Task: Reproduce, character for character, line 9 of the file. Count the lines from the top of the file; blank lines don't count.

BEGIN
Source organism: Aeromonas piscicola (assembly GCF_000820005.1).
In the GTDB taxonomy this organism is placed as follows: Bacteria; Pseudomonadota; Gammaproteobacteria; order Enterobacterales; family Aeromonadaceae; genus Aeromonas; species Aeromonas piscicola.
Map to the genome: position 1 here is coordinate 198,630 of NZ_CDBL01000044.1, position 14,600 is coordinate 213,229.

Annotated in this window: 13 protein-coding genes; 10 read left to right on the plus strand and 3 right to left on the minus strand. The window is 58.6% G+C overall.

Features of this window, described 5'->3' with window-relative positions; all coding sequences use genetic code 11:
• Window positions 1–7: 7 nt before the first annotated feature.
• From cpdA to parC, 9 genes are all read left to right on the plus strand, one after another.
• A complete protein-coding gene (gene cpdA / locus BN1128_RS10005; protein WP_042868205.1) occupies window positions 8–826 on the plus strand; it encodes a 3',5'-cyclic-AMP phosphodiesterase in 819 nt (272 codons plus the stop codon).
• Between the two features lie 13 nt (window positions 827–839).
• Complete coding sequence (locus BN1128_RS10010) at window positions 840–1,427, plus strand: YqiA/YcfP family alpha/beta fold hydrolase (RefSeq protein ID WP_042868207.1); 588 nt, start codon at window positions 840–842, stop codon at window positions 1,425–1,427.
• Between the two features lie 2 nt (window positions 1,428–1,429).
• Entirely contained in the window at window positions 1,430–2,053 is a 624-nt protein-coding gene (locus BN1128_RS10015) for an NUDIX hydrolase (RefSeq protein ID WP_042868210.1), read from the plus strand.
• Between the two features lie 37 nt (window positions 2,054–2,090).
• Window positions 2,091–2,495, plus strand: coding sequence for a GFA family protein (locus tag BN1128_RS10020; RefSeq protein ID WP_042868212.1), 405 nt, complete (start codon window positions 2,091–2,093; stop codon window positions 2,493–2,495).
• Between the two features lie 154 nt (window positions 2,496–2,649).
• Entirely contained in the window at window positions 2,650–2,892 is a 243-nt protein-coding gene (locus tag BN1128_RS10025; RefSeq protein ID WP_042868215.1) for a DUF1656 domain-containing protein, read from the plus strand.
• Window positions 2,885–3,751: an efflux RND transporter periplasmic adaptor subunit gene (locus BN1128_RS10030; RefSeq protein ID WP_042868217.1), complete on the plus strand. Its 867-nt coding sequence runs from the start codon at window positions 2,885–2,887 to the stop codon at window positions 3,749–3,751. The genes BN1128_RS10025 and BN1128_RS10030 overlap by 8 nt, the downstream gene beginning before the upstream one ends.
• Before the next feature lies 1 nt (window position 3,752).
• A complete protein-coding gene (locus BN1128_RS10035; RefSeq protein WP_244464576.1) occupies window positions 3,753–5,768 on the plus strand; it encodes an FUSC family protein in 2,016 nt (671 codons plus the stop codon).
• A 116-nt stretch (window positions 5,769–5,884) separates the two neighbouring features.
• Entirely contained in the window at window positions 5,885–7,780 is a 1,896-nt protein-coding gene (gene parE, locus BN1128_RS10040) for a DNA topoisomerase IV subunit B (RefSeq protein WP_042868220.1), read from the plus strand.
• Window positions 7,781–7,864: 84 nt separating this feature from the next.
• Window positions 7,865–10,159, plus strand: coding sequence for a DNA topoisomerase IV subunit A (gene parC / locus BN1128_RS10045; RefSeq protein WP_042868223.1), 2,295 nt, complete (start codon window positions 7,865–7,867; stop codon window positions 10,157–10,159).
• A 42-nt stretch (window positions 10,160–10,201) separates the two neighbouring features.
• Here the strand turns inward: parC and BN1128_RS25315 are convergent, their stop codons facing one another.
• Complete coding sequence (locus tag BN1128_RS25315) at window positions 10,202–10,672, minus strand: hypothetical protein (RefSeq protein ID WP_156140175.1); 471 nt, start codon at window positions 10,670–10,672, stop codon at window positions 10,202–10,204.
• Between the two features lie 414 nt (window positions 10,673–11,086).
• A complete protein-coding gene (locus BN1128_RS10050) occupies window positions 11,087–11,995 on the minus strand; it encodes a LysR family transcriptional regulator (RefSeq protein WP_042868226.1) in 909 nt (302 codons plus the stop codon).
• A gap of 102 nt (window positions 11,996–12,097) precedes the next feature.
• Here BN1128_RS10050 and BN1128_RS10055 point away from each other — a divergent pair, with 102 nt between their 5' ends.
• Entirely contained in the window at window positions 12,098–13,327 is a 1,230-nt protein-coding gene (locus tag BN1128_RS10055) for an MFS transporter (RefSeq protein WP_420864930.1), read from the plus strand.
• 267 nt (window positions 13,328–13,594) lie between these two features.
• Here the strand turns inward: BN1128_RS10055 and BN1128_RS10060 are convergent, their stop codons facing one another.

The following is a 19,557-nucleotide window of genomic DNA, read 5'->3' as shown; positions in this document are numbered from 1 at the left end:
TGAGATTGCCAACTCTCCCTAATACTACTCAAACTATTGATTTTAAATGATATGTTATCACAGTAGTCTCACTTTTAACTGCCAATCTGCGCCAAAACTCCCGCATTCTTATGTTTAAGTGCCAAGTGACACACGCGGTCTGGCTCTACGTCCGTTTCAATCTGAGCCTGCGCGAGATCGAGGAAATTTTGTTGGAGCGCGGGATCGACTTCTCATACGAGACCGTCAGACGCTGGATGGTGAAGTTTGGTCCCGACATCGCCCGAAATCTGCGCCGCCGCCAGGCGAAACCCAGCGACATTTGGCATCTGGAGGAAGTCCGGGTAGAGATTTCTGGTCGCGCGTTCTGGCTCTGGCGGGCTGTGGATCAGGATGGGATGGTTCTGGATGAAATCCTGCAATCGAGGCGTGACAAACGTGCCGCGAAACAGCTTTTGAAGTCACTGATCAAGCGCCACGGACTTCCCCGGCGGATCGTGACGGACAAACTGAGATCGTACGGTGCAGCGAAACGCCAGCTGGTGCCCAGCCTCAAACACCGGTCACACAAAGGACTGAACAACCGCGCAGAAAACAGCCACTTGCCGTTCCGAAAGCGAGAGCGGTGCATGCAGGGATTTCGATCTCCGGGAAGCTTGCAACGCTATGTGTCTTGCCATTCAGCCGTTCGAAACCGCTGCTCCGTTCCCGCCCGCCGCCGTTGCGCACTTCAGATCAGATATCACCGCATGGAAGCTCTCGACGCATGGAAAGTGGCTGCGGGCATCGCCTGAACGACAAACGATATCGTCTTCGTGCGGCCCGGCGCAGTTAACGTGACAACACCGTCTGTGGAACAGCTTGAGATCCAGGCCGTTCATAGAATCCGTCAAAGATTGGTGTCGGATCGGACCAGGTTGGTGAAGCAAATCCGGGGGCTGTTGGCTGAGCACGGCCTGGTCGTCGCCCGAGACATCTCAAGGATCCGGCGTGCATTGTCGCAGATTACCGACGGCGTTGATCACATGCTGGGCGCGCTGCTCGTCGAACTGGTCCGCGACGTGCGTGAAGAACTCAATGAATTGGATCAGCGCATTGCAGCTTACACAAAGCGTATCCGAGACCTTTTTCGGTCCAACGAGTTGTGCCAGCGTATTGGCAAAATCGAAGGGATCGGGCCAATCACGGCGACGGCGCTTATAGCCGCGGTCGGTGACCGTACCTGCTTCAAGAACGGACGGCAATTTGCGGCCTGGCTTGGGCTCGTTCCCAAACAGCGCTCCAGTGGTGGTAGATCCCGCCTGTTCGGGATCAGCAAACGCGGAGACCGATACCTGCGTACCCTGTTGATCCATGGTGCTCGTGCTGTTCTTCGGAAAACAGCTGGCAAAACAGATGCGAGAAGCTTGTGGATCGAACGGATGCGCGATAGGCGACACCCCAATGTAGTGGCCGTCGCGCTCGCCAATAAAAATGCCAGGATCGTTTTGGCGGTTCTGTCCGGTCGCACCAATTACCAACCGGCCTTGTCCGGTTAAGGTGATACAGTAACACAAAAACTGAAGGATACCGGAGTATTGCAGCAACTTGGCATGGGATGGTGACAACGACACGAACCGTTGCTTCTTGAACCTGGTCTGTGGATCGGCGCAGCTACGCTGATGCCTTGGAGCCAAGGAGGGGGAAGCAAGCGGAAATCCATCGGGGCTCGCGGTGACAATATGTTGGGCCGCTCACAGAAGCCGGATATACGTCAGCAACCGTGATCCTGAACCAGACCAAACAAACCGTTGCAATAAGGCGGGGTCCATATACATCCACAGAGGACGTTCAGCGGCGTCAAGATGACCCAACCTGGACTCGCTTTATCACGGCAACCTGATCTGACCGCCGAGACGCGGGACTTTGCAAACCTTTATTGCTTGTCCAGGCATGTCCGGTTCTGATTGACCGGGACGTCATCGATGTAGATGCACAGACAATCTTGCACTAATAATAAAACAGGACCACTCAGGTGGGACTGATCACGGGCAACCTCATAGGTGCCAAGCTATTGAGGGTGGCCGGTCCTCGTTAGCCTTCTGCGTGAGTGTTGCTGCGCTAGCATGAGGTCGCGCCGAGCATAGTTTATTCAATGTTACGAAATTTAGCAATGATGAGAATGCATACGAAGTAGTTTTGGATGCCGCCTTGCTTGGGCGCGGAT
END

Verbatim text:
• Between the two features lie 13 nt (window positions 827–839).